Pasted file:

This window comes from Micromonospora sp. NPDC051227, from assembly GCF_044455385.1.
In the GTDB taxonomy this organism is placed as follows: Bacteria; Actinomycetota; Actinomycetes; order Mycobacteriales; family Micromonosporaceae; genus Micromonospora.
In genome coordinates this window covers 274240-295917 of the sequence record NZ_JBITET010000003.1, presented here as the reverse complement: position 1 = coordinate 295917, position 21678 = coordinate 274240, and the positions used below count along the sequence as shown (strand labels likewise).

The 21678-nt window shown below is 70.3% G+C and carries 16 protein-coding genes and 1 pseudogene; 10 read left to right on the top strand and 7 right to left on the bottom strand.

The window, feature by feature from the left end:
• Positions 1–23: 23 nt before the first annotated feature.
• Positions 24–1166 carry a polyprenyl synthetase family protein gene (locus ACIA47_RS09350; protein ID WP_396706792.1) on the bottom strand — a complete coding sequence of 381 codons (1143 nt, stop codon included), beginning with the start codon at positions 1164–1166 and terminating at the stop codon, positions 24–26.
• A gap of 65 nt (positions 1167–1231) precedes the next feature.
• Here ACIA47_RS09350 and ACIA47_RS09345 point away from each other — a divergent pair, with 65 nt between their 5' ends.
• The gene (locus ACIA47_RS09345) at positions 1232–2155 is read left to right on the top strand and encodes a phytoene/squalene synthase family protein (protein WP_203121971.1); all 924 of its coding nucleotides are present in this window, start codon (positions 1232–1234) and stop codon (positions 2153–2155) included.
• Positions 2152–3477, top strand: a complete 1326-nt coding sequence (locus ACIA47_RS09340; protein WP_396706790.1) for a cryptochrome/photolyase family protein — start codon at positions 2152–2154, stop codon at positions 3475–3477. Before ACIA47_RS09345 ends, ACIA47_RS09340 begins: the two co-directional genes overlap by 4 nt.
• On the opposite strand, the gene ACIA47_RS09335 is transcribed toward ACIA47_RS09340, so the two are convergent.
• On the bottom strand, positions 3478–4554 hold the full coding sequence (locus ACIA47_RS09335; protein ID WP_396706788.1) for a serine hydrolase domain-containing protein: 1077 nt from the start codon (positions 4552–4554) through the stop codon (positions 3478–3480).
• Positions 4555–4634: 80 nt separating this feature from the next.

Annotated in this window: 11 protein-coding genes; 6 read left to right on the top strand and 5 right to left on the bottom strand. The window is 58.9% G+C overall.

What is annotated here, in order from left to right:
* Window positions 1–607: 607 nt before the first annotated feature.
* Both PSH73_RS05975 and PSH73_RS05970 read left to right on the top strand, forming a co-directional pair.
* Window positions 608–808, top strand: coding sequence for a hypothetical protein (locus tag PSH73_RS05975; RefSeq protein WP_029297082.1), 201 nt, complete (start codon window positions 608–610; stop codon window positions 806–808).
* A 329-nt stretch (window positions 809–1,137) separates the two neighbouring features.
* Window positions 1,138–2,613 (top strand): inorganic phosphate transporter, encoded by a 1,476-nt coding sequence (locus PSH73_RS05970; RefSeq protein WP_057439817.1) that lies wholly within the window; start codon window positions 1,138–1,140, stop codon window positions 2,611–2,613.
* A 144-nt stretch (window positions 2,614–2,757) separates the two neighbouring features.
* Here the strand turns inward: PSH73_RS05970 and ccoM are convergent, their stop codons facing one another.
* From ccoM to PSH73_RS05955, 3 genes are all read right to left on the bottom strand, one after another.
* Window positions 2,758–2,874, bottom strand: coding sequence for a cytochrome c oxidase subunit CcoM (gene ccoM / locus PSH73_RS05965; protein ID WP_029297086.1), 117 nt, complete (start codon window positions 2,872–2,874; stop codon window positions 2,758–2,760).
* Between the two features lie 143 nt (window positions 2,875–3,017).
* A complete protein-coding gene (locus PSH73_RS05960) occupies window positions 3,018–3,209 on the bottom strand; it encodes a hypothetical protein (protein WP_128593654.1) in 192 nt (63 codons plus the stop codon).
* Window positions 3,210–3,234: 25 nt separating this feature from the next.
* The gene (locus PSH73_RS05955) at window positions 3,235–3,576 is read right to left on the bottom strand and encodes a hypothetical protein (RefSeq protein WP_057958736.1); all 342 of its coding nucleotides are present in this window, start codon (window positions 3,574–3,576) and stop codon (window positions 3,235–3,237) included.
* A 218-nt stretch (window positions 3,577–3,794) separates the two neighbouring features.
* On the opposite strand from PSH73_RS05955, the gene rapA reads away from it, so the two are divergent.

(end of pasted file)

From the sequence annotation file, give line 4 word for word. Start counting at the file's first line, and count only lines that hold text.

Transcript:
The 21678-nt window shown below is 70.3% G+C and carries 16 protein-coding genes and 1 pseudogene; 10 read left to right on the top strand and 7 right to left on the bottom strand.